Disability Services

Typical Accommodations for Students with Disabilities

Flexibility and effective communication between student and instructor are key in approaching accommodations. Although students with similar disabilities may require different accommodations, it is helpful to be aware of typical strategies for working with students who have various types of impairments.

Learning Disabilities

Learning Disabilities are documented disabilities that may affect reading, processing information, remembering, calculating, and spatial abilities. Examples of accommodations for students who have specific learning disabilities include:

  • Notetakers and/or audiotaped class sessions, captioned films
  • Extra exam time, alternative testing arrangements
  • Visual and tactile instructional demonstrations
  • Computer with voice output, spellchecker, and grammar checker

Mobility Impairments

Mobility Impairments may make walking, sitting, bending, carrying, or using fingers, hands or arms difficult or impossible. Mobility impairments result from many causes, including amputation, polio, club foot, scoliosis, spinal cord injury, and cerebral palsy. Typical accommodations for students with mobility impairments include:

  • Notetaker, lab assistant, group lab assignments
  • Classrooms, labs, and field trips in accessible locations
  • Adjustable tables, lab equipment located within reach
  • Class assignments made available in electronic format
  • Computer equipped with special input device (e.g., voice input, Morse code, alternative keyboard)

Health Impairments

Health Impairments affect daily living and involve the lungs, kidneys, heart, muscles, liver, intestines, immune systems, and other body parts (e.g., cancer, kidney failure, AIDS). Typical accommodations for students who have health impairments include:

  • Notetaker or copy of another student's notes
  • Flexible attendance requirements and extra exam time
  • Assignments made available in electronic format, use of email to facilitate communication

Mental Illness

Mental Illness includes mental health and psychiatric disorders that affect daily living. Examples of accommodations of for students with these conditions include:

  • Notetaker, copy of another student's notes, or recording of lectures
  • Extended time on assignments and tests
  • A non-distracting, quiet setting for assignments and tests

Hearing Impairments

Hearing Impairments make it difficult or impossible to hear lecturers, access multimedia materials, and participate in discussions. Examples of accommodations for students who are deaf and hard of hearing include:

  • Interpreter, real-time captioning, FM system, notetaker
  • Open or closed-captioned films, use of visual aids
  • Written assignments, lab instructions, demonstration summaries
  • Visual warning systems for lab emergencies
  • Use of electronic mail for class and private discussions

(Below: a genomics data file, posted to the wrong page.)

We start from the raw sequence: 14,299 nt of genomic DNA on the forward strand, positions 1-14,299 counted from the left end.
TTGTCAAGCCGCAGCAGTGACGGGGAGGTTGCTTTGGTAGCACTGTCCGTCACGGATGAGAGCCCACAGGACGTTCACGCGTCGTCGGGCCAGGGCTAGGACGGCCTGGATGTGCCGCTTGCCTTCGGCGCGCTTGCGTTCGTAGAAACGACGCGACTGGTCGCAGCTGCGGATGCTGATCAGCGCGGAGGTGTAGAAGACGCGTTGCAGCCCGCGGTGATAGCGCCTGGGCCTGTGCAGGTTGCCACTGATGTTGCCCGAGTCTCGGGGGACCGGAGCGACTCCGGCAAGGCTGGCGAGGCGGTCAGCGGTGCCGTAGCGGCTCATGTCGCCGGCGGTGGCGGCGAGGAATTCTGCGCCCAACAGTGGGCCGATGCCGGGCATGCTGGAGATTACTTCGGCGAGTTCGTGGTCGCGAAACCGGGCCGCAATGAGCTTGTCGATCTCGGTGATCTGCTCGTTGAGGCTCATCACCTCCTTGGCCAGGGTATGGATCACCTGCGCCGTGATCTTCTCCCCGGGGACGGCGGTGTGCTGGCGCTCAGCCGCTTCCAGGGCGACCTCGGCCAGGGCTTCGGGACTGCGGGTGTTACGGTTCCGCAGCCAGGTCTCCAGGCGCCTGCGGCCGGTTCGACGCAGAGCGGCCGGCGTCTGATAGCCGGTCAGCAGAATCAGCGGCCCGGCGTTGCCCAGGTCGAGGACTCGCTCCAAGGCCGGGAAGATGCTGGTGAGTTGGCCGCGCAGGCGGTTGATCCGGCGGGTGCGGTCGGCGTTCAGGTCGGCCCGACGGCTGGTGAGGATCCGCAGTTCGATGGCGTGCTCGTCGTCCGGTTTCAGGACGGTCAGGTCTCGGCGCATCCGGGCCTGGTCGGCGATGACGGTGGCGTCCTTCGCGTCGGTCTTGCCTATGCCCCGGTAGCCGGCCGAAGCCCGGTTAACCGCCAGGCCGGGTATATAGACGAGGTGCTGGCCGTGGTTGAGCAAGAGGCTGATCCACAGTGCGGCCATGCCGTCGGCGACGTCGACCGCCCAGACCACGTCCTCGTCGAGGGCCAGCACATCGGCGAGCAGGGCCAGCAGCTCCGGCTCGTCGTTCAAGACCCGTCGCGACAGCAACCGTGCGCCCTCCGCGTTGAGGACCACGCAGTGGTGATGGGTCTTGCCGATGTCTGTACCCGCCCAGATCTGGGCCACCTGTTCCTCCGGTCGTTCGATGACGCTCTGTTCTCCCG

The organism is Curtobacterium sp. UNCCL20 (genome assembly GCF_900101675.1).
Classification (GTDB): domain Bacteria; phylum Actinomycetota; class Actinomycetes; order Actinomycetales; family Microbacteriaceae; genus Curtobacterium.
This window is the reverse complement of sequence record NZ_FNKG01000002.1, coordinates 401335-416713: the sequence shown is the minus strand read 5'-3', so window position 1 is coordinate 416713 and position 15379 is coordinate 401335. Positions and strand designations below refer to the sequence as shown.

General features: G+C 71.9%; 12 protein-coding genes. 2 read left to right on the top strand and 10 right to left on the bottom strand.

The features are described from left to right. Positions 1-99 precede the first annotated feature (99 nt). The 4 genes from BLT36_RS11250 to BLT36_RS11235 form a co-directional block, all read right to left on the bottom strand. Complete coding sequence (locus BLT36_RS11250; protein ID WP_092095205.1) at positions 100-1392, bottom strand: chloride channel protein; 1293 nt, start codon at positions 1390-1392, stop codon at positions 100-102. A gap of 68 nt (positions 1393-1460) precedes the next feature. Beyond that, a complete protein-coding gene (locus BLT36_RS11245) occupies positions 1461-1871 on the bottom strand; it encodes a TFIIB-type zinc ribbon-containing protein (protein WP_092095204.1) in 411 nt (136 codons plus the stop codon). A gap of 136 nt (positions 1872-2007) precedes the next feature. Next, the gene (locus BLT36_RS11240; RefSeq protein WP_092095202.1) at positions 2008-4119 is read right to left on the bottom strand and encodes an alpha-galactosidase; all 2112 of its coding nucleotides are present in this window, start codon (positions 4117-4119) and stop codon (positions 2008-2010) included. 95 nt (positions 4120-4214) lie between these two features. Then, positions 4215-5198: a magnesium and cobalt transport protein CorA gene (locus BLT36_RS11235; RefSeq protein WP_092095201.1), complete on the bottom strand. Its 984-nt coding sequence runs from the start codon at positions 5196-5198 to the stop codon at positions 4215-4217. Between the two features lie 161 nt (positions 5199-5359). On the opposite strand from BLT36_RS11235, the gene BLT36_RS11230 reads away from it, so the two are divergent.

Blindness

Blindness refers to the disability of students who cannot read printed text, even when enlarged. Typical accommodations include:

  • Audiotaped, Brailled or electronic-formatted lecture notes, handouts, and texts
  • Verbal descriptions of visual aids
  • Raised-line drawings and tactile models of graphic materials
  • Braille lab signs and equipment labels, auditory lab warning signals
  • Adaptive lab equipment (e.g., talking thermometers and calculators, light probes, and tactile timers)
  • Computer with optical character readers, voice output, Braille screen display and printer output

Low Vision

Low Vision refers to students who have some usable vision, but cannot read standard-size text, have field deficits (for example, cannot see peripherally or centrally but can see well in other ranges), or other visual impairments. Typical accommodations include:

  • Seating near front of class
  • Large print handouts, lab signs, and equipment labels
  • TV monitor connected to microscope to enlarge images
  • Class assignments made available in electronic format
  • Computer equipped to enlarge screen characters and images

Welcome to the Disability Services at Penn State Altoona. At Penn State, we are committed to providing a welcoming, encouraging, and empowering environment for students with disabilities to ensure equal access, full participation and reasonable accommodations for their academic pursuits. Disability Services is responsible for coordinating support services, reasonable academic accommodations, and promoting disability awareness in the university community. I encourage you to consider participation on the Penn State Altoona Disability Services Advisory Board if you would like to have a more active role in enhancing the services to students at Penn State Altoona who receive services. Please contact the Health and Wellness Center at healthandwellness@psu.edu or 814-949-5540 for additional information.